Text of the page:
Gillian Beer. Alice in Space: The Sideways Victorian World of Lewis Carroll. Chicago: University of Chicago Press, 2016. 296 pp.
Review by Susan Zieger
Gillian Beer’s new book on Lewis Carroll’s Alice’s Adventures in Wonderland (1862) and Through the Looking Glass (1871) offers an interpretive overview of their connections to Victorian mathematics, science, pedagogy, and gastronomy, among other contexts. The project of resetting Carroll’s fanciful dreamscapes into their historical moment has been done before, most famously by Martin Gardner in his Annotated Alice (1960). Beer develops and extends such footnotes into critical prose that describes the intellectual and emotional contours of the Alice universe with enchanting, lapidary precision. She also draws on new archival material to reveal obscure but telling aspects of Carroll’s doubled identity as mathematician Charles Dodgson. The result is an enjoyable and compelling description of the Alice books’ slant engagements with 1860s British culture.
Beer’s subtitle emphasizes the conceptualization of space in Wonderland: a controversial topic in the 1860s, when Dodgson was busily rejecting the new geometric algebra of W.K. Clifford, Johann Carl Friedrich Gauss’s imaginary planes, and James Clerk Maxwell’s thermodynamic demon. Paradoxically, Dodgson the mathematician resisted the new trends toward imaginary numbers, impossible spaces, and relativistic thinking, satirizing some of them in Euclid and His Modern Rivals (1879). As Beer writes, “To him, Euclidean mathematics stated the girding truths of organized existence.” (p. 62). Carroll the writer thus exposes the absurdity of the new math, for example when the White Queen exclaims, “Why sometimes I’ve believed as many as six impossible things before breakfast.” The exuberance of such pronouncements, which vivify the Alice world, leads Beer to the convincing pronouncement that Carroll was a non-Euclidean without knowing it.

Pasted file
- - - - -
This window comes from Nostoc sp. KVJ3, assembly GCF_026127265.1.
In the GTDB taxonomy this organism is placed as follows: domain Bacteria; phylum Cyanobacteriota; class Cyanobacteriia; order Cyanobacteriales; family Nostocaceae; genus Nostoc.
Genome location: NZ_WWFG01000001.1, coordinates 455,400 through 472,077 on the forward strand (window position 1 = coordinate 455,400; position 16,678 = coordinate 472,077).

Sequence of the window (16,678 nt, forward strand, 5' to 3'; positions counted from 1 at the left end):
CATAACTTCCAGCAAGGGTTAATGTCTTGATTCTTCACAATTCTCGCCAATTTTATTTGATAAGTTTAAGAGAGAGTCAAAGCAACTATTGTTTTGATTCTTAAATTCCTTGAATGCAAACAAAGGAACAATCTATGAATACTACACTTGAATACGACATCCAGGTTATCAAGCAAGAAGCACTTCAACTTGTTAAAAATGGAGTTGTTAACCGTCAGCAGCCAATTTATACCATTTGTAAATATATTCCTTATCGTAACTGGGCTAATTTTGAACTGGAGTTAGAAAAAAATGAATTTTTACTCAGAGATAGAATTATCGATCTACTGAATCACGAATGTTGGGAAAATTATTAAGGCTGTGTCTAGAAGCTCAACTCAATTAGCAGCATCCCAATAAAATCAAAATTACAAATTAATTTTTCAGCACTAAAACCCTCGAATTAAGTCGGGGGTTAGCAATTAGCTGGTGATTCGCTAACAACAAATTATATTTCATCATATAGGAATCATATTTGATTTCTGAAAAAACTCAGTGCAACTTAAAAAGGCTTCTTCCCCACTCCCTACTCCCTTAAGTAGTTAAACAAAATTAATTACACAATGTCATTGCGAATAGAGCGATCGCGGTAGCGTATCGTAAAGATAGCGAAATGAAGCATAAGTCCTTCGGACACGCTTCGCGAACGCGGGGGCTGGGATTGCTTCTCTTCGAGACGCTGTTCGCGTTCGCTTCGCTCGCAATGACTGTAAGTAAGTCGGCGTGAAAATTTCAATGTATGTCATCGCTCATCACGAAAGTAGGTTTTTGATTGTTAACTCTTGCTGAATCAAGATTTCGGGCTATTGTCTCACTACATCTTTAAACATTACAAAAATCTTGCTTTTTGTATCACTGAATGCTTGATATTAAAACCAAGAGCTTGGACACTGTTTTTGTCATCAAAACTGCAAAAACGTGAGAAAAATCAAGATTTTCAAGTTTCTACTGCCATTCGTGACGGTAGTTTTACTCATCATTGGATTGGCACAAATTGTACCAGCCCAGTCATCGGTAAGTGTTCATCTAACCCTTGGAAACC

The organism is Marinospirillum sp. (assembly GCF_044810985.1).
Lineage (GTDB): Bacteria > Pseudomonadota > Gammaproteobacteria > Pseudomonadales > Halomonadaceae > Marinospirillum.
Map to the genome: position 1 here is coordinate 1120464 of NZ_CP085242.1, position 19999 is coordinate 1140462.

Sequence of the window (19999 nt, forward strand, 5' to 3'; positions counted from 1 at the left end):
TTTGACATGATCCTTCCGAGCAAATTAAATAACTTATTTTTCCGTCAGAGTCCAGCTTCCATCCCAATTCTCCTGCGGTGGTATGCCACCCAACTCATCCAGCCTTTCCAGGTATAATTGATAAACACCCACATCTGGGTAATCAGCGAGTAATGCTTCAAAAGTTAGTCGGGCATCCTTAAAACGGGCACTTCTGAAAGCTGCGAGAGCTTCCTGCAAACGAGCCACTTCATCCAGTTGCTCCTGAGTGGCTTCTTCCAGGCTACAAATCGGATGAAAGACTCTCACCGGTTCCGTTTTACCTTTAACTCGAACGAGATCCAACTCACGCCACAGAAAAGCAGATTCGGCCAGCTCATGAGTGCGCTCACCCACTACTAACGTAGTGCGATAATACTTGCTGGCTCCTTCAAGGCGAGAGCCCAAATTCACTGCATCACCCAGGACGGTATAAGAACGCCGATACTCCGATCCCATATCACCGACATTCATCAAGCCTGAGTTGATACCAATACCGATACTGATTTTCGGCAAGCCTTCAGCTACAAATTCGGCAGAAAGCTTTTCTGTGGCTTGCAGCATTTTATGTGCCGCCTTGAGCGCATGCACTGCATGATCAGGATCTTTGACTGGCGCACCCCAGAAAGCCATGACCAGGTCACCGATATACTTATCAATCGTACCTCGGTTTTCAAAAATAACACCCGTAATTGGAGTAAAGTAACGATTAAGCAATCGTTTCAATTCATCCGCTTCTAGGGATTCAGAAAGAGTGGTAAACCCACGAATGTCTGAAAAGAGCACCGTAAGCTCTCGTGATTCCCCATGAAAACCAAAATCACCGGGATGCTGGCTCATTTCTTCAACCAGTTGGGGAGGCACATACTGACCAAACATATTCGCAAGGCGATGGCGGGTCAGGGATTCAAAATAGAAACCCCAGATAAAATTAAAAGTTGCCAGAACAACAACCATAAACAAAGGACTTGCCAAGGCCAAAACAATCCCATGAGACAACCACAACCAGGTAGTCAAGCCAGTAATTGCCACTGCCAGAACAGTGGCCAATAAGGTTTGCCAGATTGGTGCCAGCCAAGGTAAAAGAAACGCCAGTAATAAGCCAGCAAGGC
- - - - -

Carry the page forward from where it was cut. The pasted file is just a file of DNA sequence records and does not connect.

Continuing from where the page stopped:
The book’s related strength is its rich depiction of Carroll, which enlivens our understanding of the Alice books. For example, the texts’ abundant imagination of animals’ perspectives gains depth when one learns that Carroll also wrote against vivisection, and mocked Max Müller’s contention that language distinguished humans from animals. Too, in the 1870s Carroll published extensively on the mathematics underlying proportional representation in elections—a concern that can be read back into the texts’ representations of monarchical injustice. Beer even reproduces a dream Carroll had on 14–15 May 1879, of taking a young Marion Terry—the sister of actress Ellen Terry—to the theater to see an adult Marion Terry perform onstage. This doubling of the child and adult reflects Alice’s ad-hoc growth and shrinkage. Beer sprinkles the book with amusing factoids. For example, Dodgson occasionally refused to receive mail addressed to Carroll—another instance of the man’s stubborn literalism, as well as his penchant for the absurd.
Alice in Space is no critical breakthrough, but its principal aim is more modest: to enhance readers’ understanding and enjoyment of the Alice books. In this it succeeds superlatively, by revealing the historical milieu of the books’ carefree conceptual play.